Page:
So, this is installment number two of my “Making an Improv Quilt” series. You can find part one here, documenting the beginning of my first quilt and some of my personal inspirations for this project.
I really wanted to be finished with all of the piecing before this post, but I’ve still got a long way to go. I’ve got six blocks and I need at least twelve more! I’m not totally sure how big the finished quilt will be. And I don’t have to know. That’s what I love about improvisation. However, I am developing my own loose patterns and style, more or less creating my own formula. After all, improvisation is not about having a total free-for-all. Whether in music, visual arts or theater, improv works best when you have a skeleton structure that you kind of fall away from and come back to in a playful way. It’s about play and collaboration. You throw something out, and then you collaborate or respond to that element. It really gives me a thrill and the process is only getting more exciting as I get a little more comfortable and skilled at the technical aspects of quilting.
So far, most of my quilt blocks follow a loose log cabin pattern, with a square center and rectangular pieces stacked around the center square. Aesthetically, I don’t feel that the quilt is looking too burdened by any one influence (Maybe I’m wrong about that?). Considering my lack of experience with quilting, this is both a surprise and a relief.
Speaking of aesthetic influences, I think, without dispute, the G.O.A.Ts (greatest of all time) of improv quilting are the Gee’s Bend quilters. Gee’s Bend is a remote, African-American community in Alabama where generations of women have created improvisational, patchwork masterpieces going back to the mid-nineteenth century. You can find a wealth of information and images of more Gee’s Bend quilts here. These quilts have all the complexity of composition and color as any great work of Modern art. And I love looking at the work of different Gee’s Bend quilters and seeing how each woman has a personal style. I definitely want to be like them I grow up.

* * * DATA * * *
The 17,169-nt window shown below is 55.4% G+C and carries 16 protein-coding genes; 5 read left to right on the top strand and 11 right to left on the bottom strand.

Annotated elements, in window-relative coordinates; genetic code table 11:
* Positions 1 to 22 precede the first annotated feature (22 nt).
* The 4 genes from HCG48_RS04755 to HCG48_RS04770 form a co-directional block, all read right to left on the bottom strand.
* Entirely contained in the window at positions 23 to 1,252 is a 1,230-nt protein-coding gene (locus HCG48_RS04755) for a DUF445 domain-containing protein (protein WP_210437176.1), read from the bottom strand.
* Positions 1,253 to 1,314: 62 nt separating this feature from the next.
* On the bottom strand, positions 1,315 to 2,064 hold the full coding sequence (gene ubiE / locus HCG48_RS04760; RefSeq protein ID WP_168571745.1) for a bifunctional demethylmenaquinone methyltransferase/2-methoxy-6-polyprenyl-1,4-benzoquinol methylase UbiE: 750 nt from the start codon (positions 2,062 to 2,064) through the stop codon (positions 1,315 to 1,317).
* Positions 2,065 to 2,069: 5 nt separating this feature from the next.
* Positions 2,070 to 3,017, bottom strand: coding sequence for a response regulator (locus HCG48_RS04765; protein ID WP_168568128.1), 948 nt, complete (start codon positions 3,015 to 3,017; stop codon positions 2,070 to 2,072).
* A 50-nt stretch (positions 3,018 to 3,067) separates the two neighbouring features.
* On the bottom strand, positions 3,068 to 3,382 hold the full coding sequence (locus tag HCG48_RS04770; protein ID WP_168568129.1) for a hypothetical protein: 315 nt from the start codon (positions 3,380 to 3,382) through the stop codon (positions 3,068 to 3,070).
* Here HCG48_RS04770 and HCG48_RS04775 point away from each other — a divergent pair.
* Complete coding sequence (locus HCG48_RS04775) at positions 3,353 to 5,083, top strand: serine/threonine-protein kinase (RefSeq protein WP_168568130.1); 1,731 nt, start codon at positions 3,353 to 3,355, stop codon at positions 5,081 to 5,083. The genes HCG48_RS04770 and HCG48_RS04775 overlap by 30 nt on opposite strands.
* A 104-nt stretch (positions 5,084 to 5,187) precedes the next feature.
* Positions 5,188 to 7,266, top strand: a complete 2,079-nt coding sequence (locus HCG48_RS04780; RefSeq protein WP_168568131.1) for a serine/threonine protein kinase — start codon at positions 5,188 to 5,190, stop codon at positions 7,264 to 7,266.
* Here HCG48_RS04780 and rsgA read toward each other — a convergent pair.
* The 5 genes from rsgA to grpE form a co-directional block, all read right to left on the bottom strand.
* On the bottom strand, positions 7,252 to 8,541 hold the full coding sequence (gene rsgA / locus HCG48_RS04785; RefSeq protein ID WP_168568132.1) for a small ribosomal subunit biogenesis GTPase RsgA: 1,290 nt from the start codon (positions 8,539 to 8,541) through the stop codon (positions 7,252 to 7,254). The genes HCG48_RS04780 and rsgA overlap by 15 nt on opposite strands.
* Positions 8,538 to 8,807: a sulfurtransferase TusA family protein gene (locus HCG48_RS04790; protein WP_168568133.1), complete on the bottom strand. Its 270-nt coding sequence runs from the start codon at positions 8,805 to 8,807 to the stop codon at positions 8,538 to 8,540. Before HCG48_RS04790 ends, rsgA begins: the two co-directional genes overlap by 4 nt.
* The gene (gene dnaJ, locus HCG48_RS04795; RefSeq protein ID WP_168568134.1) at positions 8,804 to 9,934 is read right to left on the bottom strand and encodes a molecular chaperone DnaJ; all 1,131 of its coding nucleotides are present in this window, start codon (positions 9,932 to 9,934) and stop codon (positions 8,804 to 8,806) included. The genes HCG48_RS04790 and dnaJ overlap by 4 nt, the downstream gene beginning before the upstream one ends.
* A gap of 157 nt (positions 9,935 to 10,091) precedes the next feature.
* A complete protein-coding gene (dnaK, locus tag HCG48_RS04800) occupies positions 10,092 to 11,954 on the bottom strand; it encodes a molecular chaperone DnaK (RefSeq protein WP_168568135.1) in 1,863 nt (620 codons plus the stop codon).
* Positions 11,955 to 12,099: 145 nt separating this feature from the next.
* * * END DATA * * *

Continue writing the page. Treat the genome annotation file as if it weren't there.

I’ve know about the legacy of the these ladies for years, but I never imagined I would actually make a quilt, Before, I looked at images of Gee’s Bend quilts as two-dimensional entities like paintings or drawings. Now, as a quilter, I have a newfound appreciation for the technical difficulty involved in improvisational quilting.
For Part Three, I’ll be bringing you the finished improv quilt tips for each part of the process. I’ve got work to do!